Y.E. Torres strips off clothing to share with us a narration of her tattoos that signify past and current loves.

In “Viscosity,” a durational performance addressing the complexity of relationship drama, Jonatan Lopez attempts to untangle piles of electrical cords with the aid of several lubricating fluids.

And as icing on the cake, Stephanie Saint Sanchez aka DJ ESTEFF will provide a heartbreaking soundtrack for the dance floor and showcase her new Valentine Musik Video: Everybody Loves Me Baby.

Tickets are $7 at the door. KALI at the Orange Show is for mature audiences only.

—  admin

BACH for the holidays …. and beyond

Volunteer Wanda Brown helps get ready for the Breakfast at Cathedral of Hope on Chirstmas Eve

I have been out of the office, on vacation, since Dec. 22, and when I got back to work today and started wading through the thousands of emails in my inbox, I found one from Hank Henley, asking if we could include some information in Dallas Voice about BACH, the weekly Breakfast At Cathedral of Hope program in which church volunteers prepare and serve breakfast to the homeless.

So I am including Hank’s write-up about BACH’s Christmas Eve event here on Instant Tea, just as he sent it to me:

Use the words “Bach” and “cathedral” in a sentence this time of year, and most people will picture the “Christmas Cantata” or “Jesu, Joy of Man’s Desiring.” But at a certain church in Dallas, BACH stands for “Breakfast at the Cathedral of Hope,” a program that just celebrated its four-year anniversary in November. On Christmas Eve morning, while most of Dallas was nestled all snug in their beds, a small army of volunteers was in the kitchen at the Cathedral of Hope whipping up a hot and hearty breakfast for the homeless and needy that would be coming through their doors by 7:30 a.m. Under the direction of Rev. William Baldridge, Associate Pastor for Community Outreach, this weekly breakfast has grown from serving just 11 guests at the first meal to an average of 200 guests each Saturday morning.

And guests they are: receiving a hot meal served on china plates and with silverware and glasses. The guests may also receive a haircut after they eat, if they so chose.

This week, in addition to the usual food and drink, each guest received a bag with a blanket, hat, gloves, toiletries, water and food coupons. The gift bags were the result of the generous work of Jan Okerlund and Leslie Frye.

Leslie Frye, one of the volunteer coordinators, when asked how the volunteers feel about the work they do, said, “The real blessing is in the cooking for and serving those less fortunate, not only during this Season, but all year long.”

This Saturday’s volunteers included members of the church community of the Cathedral of Hope, members of the Turtle Creek Chorale and a group of 14 students from “I-CERV,” the “Ismaili Community Engaged in Responsible Volunteering.” They are here once a month, all year long. Kenneth Campbell, the Interfaith Services Director Volunteer Coordinator of the Memnosyne Foundation, brought these energetic and focused youth.

The Memnosyne Foundation is a wonderful organization whose mission is “to help a diverse people of the world consciously encourage an evolution of themselves and for future generations by providing the means to encourage positive, peaceful global collaboration.” The diverse crowd of leaders, volunteers and guests were certainly doing that on this morning.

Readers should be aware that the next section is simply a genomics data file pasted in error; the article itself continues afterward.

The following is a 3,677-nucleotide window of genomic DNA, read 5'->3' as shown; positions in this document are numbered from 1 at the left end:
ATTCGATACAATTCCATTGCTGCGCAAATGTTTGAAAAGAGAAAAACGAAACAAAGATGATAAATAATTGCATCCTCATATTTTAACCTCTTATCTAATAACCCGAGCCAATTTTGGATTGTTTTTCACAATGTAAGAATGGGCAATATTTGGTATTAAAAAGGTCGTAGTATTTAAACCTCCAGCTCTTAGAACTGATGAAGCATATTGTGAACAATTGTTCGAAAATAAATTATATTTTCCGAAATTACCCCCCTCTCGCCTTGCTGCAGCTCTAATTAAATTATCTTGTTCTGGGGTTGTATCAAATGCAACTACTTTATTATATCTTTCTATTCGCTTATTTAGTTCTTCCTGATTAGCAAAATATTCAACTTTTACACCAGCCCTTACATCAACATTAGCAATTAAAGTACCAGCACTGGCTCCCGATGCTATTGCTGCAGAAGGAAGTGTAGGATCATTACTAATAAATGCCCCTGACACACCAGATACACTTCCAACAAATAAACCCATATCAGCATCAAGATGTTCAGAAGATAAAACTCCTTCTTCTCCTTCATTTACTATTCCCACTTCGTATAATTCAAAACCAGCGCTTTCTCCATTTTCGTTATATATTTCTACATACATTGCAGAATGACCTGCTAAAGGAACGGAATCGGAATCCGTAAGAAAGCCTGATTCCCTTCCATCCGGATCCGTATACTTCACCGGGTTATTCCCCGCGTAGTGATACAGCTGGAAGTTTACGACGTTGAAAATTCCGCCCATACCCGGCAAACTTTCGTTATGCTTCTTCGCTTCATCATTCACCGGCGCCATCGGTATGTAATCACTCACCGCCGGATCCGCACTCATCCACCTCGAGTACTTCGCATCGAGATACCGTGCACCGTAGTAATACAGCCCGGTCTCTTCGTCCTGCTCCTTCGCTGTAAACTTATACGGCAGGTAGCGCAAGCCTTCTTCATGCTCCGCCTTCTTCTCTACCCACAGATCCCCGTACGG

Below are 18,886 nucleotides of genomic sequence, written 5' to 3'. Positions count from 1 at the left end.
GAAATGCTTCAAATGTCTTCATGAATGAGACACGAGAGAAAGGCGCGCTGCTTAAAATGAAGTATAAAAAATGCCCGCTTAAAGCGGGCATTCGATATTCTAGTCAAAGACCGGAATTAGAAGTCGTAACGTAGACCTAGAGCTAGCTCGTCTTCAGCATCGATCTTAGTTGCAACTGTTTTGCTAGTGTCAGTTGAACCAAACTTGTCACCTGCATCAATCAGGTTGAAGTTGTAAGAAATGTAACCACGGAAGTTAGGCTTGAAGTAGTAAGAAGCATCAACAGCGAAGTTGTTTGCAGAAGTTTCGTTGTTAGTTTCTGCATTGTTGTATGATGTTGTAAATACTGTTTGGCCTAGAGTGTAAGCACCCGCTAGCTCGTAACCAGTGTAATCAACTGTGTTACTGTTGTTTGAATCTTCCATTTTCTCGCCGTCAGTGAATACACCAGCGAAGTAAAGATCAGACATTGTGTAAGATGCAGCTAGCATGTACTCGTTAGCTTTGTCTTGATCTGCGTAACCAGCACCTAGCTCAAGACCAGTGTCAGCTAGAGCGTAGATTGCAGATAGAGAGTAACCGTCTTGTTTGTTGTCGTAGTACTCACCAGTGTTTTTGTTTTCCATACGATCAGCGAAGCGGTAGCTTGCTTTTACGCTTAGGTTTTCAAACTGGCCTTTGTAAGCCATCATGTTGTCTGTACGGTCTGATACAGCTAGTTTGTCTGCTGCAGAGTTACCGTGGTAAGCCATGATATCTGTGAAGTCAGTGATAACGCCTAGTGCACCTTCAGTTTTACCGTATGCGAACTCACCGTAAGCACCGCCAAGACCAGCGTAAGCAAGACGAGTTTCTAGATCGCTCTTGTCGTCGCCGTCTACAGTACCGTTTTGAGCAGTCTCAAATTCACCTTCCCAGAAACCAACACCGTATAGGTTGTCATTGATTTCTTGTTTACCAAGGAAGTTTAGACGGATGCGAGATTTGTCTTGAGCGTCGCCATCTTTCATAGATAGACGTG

And one guest, who guest shared his story quietly and privately with tears streaming down his face, personifies the spirit of sharing and giving. This time last year, he was on the street, living under a bridge and depending on the generosity of others to survive. He told me he could always count on a hot meal and being treated with respect when he came to BACH. This year, he is able to draw social security and is donating $25 a month to BACH. “They always fed me and helped me get through. Now I want to give back whatever I can. God blessed me and it’s what I want to do.”

Across the room, his hands deep in a bucket of soapy water, volunteer Jamie Rawson, spent the morning scraping plates and glasses, getting them ready for the dishwashers.

“There a few things a person can do which so clearly put Christmastime in perspective as doing something to help others. It is has been said so often as to become a cliché — but it is no less true for being a cliché. It is heart-warming to see so many people gathered to help provide for those in need. It is especially affirming to see so many young people from such a diversity of backgrounds. This has been the most fitting and rewarding way to truly start my Christmas.”

When the guests were finished with breakfast, finished visiting with friends and volunteers, finished with their haircut, and picked up their bag of supplies for warmth and comfort, they left the cathedral and headed back into the rain and the street.

As they left, Richard Boule greeted each of them and wished them a Merry Christmas.

“As I watched those people leaving the Cathedral after breakfast this morning, I could not help wondering where they were going and what each one of them had to look forward to this Christmas time. But I had the feeling that they were grateful for the humanity they were shown, so many left with a smile. May they be blessed.”

If you would like to help with BACH, please call Rev. Baldridge at the Cathedral of Hope at 214-351-1901.

You can see more photos from the Christmas Eve Breakfast at Cathedral of Hope after the jump.